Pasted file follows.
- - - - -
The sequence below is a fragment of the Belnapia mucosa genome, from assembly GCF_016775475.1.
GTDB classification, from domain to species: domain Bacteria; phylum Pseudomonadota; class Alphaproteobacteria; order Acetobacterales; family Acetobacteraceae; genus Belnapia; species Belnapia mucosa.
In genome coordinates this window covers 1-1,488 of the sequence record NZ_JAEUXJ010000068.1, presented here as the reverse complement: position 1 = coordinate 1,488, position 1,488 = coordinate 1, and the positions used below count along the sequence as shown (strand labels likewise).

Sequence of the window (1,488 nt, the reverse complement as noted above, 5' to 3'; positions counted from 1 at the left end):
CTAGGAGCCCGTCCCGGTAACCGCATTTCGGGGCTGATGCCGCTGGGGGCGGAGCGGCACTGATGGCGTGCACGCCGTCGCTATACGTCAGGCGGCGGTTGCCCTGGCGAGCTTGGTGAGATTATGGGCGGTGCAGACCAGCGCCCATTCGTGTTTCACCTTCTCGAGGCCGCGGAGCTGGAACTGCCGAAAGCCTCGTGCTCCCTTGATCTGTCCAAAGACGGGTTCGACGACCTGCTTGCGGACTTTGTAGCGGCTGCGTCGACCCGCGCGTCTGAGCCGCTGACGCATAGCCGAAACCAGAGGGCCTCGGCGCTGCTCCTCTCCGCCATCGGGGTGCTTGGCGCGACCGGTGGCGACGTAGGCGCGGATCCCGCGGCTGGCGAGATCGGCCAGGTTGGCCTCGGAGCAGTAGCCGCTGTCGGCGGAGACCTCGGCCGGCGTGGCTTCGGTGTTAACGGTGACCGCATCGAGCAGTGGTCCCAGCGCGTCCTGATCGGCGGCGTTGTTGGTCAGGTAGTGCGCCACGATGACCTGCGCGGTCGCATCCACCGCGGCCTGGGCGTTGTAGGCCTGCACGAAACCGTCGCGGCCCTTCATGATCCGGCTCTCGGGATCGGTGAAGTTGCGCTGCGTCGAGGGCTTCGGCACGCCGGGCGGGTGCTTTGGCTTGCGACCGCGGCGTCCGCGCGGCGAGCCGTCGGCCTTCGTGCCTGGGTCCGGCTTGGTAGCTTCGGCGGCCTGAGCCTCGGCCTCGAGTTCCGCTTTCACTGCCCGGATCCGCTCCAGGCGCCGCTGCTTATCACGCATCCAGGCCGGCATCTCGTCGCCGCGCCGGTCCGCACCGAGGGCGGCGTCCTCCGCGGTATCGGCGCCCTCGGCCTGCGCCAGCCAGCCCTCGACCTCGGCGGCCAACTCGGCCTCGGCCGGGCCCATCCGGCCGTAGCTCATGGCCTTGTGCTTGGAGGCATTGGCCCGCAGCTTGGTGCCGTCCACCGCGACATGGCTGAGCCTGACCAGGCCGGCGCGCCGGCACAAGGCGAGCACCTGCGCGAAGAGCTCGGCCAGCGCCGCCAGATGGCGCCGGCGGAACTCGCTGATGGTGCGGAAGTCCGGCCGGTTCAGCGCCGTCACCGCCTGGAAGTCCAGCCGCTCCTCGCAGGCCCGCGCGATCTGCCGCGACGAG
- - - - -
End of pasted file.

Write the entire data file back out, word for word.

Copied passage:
The sequence below is a fragment of the Belnapia mucosa genome, from assembly GCF_016775475.1.
GTDB classification, from domain to species: domain Bacteria; phylum Pseudomonadota; class Alphaproteobacteria; order Acetobacterales; family Acetobacteraceae; genus Belnapia; species Belnapia mucosa.
In genome coordinates this window covers 1-1,488 of the sequence record NZ_JAEUXJ010000068.1, presented here as the reverse complement: position 1 = coordinate 1,488, position 1,488 = coordinate 1, and the positions used below count along the sequence as shown (strand labels likewise).

Sequence of the window (1,488 nt, the reverse complement as noted above, 5' to 3'; positions counted from 1 at the left end):
CTAGGAGCCCGTCCCGGTAACCGCATTTCGGGGCTGATGCCGCTGGGGGCGGAGCGGCACTGATGGCGTGCACGCCGTCGCTATACGTCAGGCGGCGGTTGCCCTGGCGAGCTTGGTGAGATTATGGGCGGTGCAGACCAGCGCCCATTCGTGTTTCACCTTCTCGAGGCCGCGGAGCTGGAACTGCCGAAAGCCTCGTGCTCCCTTGATCTGTCCAAAGACGGGTTCGACGACCTGCTTGCGGACTTTGTAGCGGCTGCGTCGACCCGCGCGTCTGAGCCGCTGACGCATAGCCGAAACCAGAGGGCCTCGGCGCTGCTCCTCTCCGCCATCGGGGTGCTTGGCGCGACCGGTGGCGACGTAGGCGCGGATCCCGCGGCTGGCGAGATCGGCCAGGTTGGCCTCGGAGCAGTAGCCGCTGTCGGCGGAGACCTCGGCCGGCGTGGCTTCGGTGTTAACGGTGACCGCATCGAGCAGTGGTCCCAGCGCGTCCTGATCGGCGGCGTTGTTGGTCAGGTAGTGCGCCACGATGACCTGCGCGGTCGCATCCACCGCGGCCTGGGCGTTGTAGGCCTGCACGAAACCGTCGCGGCCCTTCATGATCCGGCTCTCGGGATCGGTGAAGTTGCGCTGCGTCGAGGGCTTCGGCACGCCGGGCGGGTGCTTTGGCTTGCGACCGCGGCGTCCGCGCGGCGAGCCGTCGGCCTTCGTGCCTGGGTCCGGCTTGGTAGCTTCGGCGGCCTGAGCCTCGGCCTCGAGTTCCGCTTTCACTGCCCGGATCCGCTCCAGGCGCCGCTGCTTATCACGCATCCAGGCCGGCATCTCGTCGCCGCGCCGGTCCGCACCGAGGGCGGCGTCCTCCGCGGTATCGGCGCCCTCGGCCTGCGCCAGCCAGCCCTCGACCTCGGCGGCCAACTCGGCCTCGGCCGGGCCCATCCGGCCGTAGCTCATGGCCTTGTGCTTGGAGGCATTGGCCCGCAGCTTGGTGCCGTCCACCGCGACATGGCTGAGCCTGACCAGGCCGGCGCGCCGGCACAAGGCGAGCACCTGCGCGAAGAGCTCGGCCAGCGCCGCCAGATGGCGCCGGCGGAACTCGCTGATGGTGCGGAAGTCCGGCCGGTTCAGCGCCGTCACCGCCTGGAAGTCCAGCCGCTCCTCGCAGGCCCGCGCGATCTGCCGCGACGAG